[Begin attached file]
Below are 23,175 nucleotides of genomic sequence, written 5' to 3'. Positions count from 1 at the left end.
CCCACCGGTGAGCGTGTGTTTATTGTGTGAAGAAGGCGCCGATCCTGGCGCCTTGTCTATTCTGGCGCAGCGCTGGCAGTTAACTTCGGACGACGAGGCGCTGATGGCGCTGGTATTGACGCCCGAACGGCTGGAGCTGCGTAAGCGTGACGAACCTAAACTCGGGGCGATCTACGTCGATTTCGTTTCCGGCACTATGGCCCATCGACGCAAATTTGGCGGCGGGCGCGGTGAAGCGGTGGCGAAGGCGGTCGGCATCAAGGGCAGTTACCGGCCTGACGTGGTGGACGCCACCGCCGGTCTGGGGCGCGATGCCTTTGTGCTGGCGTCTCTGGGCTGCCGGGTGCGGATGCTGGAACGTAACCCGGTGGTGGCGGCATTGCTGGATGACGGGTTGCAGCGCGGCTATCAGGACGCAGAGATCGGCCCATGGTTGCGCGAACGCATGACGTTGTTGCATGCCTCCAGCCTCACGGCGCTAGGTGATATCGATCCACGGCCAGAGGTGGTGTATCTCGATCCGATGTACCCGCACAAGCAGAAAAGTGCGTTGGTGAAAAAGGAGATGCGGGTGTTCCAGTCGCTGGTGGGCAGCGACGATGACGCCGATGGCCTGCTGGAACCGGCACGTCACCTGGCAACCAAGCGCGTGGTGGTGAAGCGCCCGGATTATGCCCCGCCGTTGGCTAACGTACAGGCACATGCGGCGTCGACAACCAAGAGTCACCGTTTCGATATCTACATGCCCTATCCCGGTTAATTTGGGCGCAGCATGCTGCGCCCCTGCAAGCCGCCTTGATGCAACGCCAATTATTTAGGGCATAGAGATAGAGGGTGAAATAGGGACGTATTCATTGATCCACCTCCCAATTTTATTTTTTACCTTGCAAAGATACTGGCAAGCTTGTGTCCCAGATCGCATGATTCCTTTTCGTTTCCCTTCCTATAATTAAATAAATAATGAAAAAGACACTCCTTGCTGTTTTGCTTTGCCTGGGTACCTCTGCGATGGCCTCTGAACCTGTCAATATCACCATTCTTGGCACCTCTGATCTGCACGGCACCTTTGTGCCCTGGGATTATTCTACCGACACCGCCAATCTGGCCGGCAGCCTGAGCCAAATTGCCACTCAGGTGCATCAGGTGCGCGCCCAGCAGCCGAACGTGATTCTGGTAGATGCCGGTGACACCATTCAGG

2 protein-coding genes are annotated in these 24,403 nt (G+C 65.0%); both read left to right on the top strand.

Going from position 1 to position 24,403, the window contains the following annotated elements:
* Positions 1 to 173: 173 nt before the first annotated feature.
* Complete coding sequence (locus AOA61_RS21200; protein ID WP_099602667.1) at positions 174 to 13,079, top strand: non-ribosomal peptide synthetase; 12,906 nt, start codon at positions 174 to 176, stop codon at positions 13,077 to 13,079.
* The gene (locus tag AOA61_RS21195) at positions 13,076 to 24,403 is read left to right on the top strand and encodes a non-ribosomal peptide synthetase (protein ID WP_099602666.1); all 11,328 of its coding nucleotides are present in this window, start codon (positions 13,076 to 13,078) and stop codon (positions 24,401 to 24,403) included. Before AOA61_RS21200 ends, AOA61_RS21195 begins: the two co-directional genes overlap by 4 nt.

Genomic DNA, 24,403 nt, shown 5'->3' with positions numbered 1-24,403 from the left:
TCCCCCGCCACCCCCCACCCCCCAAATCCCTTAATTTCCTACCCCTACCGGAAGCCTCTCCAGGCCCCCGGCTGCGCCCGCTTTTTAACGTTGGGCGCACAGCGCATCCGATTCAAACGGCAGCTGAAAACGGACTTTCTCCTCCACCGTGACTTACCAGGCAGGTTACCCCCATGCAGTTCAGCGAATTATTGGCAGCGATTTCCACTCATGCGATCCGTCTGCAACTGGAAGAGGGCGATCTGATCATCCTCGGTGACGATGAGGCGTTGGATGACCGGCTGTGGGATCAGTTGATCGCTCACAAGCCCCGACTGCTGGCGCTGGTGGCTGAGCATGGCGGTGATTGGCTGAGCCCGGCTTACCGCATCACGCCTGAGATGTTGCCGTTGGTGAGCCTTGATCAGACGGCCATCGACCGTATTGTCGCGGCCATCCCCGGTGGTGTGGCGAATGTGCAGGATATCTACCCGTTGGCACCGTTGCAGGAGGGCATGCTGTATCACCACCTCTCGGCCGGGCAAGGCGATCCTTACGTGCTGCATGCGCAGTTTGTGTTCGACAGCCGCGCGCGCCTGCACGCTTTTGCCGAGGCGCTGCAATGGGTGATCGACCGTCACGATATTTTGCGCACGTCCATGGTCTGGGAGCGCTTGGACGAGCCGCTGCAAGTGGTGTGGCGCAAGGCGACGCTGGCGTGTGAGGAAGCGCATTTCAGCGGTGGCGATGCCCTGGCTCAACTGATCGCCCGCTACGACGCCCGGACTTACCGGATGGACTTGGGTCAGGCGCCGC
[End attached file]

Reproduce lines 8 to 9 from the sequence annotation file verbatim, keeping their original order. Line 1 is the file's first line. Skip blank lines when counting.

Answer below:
Genomic DNA, 24,403 nt, shown 5'->3' with positions numbered 1-24,403 from the left:
TCCCCCGCCACCCCCCACCCCCCAAATCCCTTAATTTCCTACCCCTACCGGAAGCCTCTCCAGGCCCCCGGCTGCGCCCGCTTTTTAACGTTGGGCGCACAGCGCATCCGATTCAAACGGCAGCTGAAAACGGACTTTCTCCTCCACCGTGACTTACCAGGCAGGTTACCCCCATGCAGTTCAGCGAATTATTGGCAGCGATTTCCACTCATGCGATCCGTCTGCAACTGGAAGAGGGCGATCTGATCATCCTCGGTGACGATGAGGCGTTGGATGACCGGCTGTGGGATCAGTTGATCGCTCACAAGCCCCGACTGCTGGCGCTGGTGGCTGAGCATGGCGGTGATTGGCTGAGCCCGGCTTACCGCATCACGCCTGAGATGTTGCCGTTGGTGAGCCTTGATCAGACGGCCATCGACCGTATTGTCGCGGCCATCCCCGGTGGTGTGGCGAATGTGCAGGATATCTACCCGTTGGCACCGTTGCAGGAGGGCATGCTGTATCACCACCTCTCGGCCGGGCAAGGCGATCCTTACGTGCTGCATGCGCAGTTTGTGTTCGACAGCCGCGCGCGCCTGCACGCTTTTGCCGAGGCGCTGCAATGGGTGATCGACCGTCACGATATTTTGCGCACGTCCATGGTCTGGGAGCGCTTGGACGAGCCGCTGCAAGTGGTGTGGCGCAAGGCGACGCTGGCGTGTGAGGAAGCGCATTTCAGCGGTGGCGATGCCCTGGCTCAACTGATCGCCCGCTACGACGCCCGGACTTACCGGATGGACTTGGGTCAGGCGCCGC